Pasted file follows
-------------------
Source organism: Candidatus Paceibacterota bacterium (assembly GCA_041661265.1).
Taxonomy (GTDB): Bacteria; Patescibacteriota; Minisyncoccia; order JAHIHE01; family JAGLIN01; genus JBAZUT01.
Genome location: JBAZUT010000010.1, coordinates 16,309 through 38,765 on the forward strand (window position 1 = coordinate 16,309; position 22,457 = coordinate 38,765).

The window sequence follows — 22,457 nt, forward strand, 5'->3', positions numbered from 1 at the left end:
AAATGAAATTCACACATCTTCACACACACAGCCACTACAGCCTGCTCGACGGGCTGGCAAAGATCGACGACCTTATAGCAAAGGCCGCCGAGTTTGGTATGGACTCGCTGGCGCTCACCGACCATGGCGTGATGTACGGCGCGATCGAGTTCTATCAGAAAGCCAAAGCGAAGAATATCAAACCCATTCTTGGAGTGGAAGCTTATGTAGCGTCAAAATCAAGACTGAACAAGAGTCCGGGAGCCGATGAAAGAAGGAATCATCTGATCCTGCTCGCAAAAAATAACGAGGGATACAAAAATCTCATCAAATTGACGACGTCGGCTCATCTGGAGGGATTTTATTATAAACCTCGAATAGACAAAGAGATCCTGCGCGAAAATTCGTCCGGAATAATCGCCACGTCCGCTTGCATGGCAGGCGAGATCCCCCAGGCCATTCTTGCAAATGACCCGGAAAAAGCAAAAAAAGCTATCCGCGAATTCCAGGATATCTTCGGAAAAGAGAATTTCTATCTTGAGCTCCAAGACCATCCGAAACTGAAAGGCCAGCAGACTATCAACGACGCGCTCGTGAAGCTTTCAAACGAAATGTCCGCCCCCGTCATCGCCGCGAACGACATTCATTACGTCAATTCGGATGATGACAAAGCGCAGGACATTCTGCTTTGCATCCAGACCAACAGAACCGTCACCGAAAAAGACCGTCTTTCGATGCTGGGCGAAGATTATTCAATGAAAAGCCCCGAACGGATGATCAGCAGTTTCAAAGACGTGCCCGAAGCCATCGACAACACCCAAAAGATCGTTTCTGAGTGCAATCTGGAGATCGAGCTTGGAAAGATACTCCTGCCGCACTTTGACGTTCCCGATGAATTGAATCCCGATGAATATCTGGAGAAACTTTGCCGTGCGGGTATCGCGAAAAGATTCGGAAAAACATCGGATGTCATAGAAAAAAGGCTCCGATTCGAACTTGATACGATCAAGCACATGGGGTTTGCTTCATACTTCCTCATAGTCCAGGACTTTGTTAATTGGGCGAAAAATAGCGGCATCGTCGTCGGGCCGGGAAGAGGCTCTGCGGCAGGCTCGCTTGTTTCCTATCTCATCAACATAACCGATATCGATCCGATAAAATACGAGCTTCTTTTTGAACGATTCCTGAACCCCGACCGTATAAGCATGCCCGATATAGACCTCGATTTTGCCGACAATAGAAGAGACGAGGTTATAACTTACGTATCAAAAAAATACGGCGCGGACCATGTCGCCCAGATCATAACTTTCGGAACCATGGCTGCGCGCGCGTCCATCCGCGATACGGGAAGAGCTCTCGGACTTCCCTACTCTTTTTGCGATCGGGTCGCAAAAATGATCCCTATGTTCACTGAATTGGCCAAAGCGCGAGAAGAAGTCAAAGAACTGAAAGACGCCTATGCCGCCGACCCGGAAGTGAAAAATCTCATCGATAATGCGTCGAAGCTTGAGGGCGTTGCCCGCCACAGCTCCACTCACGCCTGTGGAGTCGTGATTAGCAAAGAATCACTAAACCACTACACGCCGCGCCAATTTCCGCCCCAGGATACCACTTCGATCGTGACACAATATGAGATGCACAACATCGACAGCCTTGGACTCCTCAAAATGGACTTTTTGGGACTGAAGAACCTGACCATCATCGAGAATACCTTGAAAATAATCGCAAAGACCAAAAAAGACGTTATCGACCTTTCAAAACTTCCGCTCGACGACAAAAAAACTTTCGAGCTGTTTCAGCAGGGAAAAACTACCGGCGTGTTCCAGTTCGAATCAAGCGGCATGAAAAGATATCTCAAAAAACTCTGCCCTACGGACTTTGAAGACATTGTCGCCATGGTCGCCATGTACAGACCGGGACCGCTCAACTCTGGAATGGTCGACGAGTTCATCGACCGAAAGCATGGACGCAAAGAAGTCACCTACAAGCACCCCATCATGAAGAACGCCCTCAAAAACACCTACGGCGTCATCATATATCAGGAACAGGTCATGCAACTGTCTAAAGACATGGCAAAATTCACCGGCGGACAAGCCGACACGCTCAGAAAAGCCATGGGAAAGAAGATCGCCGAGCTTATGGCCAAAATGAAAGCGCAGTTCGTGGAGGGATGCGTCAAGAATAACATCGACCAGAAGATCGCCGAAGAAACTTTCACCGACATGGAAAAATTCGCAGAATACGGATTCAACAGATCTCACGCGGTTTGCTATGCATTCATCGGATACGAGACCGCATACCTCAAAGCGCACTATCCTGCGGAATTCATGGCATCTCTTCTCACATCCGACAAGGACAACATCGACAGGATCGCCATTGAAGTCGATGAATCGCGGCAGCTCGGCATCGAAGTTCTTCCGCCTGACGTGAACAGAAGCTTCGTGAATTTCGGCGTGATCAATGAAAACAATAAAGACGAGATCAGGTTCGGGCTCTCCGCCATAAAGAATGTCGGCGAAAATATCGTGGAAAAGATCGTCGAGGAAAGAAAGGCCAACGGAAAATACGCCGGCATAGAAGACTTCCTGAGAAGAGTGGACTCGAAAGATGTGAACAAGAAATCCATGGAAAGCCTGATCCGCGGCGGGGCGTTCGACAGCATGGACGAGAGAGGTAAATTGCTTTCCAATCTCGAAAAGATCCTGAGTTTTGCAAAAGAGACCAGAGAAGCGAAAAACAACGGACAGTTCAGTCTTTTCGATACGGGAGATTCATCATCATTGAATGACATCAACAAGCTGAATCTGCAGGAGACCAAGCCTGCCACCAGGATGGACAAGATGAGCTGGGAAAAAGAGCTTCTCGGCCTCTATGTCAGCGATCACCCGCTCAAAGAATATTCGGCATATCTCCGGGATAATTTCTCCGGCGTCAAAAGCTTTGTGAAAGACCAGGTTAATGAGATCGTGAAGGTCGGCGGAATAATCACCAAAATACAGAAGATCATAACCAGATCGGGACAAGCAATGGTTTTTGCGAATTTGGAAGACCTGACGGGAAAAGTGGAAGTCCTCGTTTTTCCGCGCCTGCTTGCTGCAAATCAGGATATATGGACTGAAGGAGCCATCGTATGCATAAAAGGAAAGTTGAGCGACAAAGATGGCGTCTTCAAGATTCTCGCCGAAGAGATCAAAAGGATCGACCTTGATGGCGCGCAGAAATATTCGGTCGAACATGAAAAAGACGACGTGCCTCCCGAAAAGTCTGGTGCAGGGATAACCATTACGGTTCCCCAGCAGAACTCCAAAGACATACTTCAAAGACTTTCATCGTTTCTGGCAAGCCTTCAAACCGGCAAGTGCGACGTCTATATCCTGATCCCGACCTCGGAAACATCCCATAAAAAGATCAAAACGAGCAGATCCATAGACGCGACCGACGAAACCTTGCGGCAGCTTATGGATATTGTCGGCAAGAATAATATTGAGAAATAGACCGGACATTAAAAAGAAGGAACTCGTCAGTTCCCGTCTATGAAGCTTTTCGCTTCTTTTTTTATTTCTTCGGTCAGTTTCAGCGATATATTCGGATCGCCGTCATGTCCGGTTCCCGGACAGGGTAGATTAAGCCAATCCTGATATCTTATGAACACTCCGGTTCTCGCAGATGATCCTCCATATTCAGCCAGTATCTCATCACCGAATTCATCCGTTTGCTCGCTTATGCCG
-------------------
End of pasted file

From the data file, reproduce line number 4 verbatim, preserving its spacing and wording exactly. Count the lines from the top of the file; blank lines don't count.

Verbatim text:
The window sequence follows — 22,457 nt, forward strand, 5'->3', positions numbered from 1 at the left end: